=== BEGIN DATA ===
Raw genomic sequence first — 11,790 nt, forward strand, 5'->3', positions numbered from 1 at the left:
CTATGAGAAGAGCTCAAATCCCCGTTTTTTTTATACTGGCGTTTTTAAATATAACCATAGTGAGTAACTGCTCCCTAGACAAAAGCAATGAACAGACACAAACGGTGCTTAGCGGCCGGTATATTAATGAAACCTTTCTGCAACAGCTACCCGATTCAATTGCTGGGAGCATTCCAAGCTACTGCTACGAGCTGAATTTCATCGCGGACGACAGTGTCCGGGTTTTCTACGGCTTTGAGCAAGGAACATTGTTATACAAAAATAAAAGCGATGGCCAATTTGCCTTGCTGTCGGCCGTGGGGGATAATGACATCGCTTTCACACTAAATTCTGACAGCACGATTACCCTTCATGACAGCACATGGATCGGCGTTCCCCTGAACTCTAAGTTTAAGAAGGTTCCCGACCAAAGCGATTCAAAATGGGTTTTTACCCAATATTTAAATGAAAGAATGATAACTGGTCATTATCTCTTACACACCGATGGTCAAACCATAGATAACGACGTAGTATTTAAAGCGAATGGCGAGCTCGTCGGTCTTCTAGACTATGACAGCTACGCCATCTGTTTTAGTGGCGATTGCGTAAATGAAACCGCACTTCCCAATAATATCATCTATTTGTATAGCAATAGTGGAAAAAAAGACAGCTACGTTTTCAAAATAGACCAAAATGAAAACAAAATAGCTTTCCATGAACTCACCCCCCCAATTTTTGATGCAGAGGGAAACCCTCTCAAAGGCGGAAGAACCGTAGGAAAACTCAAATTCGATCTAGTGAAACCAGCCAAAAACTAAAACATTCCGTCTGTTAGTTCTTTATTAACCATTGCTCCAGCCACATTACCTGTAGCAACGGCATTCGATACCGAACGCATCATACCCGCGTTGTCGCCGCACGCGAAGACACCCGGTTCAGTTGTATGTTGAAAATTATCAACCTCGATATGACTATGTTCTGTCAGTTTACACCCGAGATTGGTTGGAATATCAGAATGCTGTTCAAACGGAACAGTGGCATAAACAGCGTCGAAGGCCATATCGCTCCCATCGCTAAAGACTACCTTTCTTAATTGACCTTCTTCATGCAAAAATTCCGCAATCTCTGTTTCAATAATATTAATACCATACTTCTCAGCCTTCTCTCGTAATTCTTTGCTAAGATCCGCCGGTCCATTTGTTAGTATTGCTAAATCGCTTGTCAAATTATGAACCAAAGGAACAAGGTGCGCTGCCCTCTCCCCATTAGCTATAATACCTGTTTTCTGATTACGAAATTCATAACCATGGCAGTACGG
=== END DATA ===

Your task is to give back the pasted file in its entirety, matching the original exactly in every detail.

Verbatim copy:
Raw genomic sequence first — 11,790 nt, forward strand, 5'->3', positions numbered from 1 at the left:
CTATGAGAAGAGCTCAAATCCCCGTTTTTTTTATACTGGCGTTTTTAAATATAACCATAGTGAGTAACTGCTCCCTAGACAAAAGCAATGAACAGACACAAACGGTGCTTAGCGGCCGGTATATTAATGAAACCTTTCTGCAACAGCTACCCGATTCAATTGCTGGGAGCATTCCAAGCTACTGCTACGAGCTGAATTTCATCGCGGACGACAGTGTCCGGGTTTTCTACGGCTTTGAGCAAGGAACATTGTTATACAAAAATAAAAGCGATGGCCAATTTGCCTTGCTGTCGGCCGTGGGGGATAATGACATCGCTTTCACACTAAATTCTGACAGCACGATTACCCTTCATGACAGCACATGGATCGGCGTTCCCCTGAACTCTAAGTTTAAGAAGGTTCCCGACCAAAGCGATTCAAAATGGGTTTTTACCCAATATTTAAATGAAAGAATGATAACTGGTCATTATCTCTTACACACCGATGGTCAAACCATAGATAACGACGTAGTATTTAAAGCGAATGGCGAGCTCGTCGGTCTTCTAGACTATGACAGCTACGCCATCTGTTTTAGTGGCGATTGCGTAAATGAAACCGCACTTCCCAATAATATCATCTATTTGTATAGCAATAGTGGAAAAAAAGACAGCTACGTTTTCAAAATAGACCAAAATGAAAACAAAATAGCTTTCCATGAACTCACCCCCCCAATTTTTGATGCAGAGGGAAACCCTCTCAAAGGCGGAAGAACCGTAGGAAAACTCAAATTCGATCTAGTGAAACCAGCCAAAAACTAAAACATTCCGTCTGTTAGTTCTTTATTAACCATTGCTCCAGCCACATTACCTGTAGCAACGGCATTCGATACCGAACGCATCATACCCGCGTTGTCGCCGCACGCGAAGACACCCGGTTCAGTTGTATGTTGAAAATTATCAACCTCGATATGACTATGTTCTGTCAGTTTACACCCGAGATTGGTTGGAATATCAGAATGCTGTTCAAACGGAACAGTGGCATAAACAGCGTCGAAGGCCATATCGCTCCCATCGCTAAAGACTACCTTTCTTAATTGACCTTCTTCATGCAAAAATTCCGCAATCTCTGTTTCAATAATATTAATACCATACTTCTCAGCCTTCTCTCGTAATTCTTTGCTAAGATCCGCCGGTCCATTTGTTAGTATTGCTAAATCGCTTGTCAAATTATGAACCAAAGGAACAAGGTGCGCTGCCCTCTCCCCATTAGCTATAATACCTGTTTTCTGATTACGAAATTCATAACCATGGCAGTACGG